During my first extended jaunt abroad, frustration stage hit early. I was overly conscious of my actions, fearful of offending anyone or committing any cultural faux pas. Constantly monitoring my actions got to be too much. What really put me over the edge seems silly but was the confusing tangle of streets with cars zipping in the “wrong” direction and the seeming lack of pedestrian rights. Fortunately I did not have much of a language barrier to overcome, and with time I began to accept both myself and my new home hoping to find the best of both worlds.

Understanding Stage:

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photo credit: hawken king

If you can get past it, rage stage will be just a minor glitch in your time abroad, a glitch that makes everything from there on out seem great in comparison. After frustration you will find understanding, the stage when you become familiar with local people and customs and homesickness wears away. You will probably still make mistakes and find yourself confused, but you will be able to take these things lightly, finding the humor in them. Some even go as far as to call this third stage the humor stage. Laughing at yourself and learning from your mistakes will help you advance from understanding to true acclimation.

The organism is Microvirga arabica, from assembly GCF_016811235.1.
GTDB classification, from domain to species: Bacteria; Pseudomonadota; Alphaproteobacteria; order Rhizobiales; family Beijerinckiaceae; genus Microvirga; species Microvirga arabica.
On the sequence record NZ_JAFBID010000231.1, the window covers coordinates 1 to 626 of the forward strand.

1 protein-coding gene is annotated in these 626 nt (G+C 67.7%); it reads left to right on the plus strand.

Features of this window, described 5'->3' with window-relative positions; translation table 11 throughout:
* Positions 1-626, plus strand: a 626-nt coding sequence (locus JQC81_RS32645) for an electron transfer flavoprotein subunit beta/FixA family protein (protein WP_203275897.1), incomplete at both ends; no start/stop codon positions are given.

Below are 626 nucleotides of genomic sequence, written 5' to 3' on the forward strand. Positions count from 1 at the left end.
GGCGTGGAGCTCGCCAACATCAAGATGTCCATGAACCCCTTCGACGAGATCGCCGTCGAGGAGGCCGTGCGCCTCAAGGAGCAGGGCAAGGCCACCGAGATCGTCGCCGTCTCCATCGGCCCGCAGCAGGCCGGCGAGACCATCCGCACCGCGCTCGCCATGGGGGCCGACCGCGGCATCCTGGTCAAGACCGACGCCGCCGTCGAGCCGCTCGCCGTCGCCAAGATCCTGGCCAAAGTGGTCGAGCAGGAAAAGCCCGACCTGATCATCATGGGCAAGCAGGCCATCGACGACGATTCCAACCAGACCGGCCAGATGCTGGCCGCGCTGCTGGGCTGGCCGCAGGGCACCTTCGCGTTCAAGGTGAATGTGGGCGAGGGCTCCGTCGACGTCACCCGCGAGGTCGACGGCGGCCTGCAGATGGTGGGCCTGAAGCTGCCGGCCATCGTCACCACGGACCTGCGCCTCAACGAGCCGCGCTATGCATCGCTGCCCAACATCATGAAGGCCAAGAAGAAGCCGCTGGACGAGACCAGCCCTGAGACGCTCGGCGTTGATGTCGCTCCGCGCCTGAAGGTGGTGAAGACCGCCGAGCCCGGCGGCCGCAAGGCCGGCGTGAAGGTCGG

Acclimation Stage:

² – Immortal Lens -( Youssef Hanna )”]Just Sit And Relax!

Acclimation stage is all about acceptance – accepting your personal background and accepting life and culture in your new location. You no longer feel isolated, but rather you have begun to assimilate. While some people get stuck in earlier stages, if you can make it to acclimation stage, you will get the most rewarding travel experience possible. Then, just when you feel truly settled in, it will probably be time to go home.

Christine Fisher is a Contributing Editor for World Reviewer and a freelance journalist. Normally based in Philadelphia, Christine is now living in London and traveling through Europe.

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33 thoughts on “The Four Stages of Living Abroad”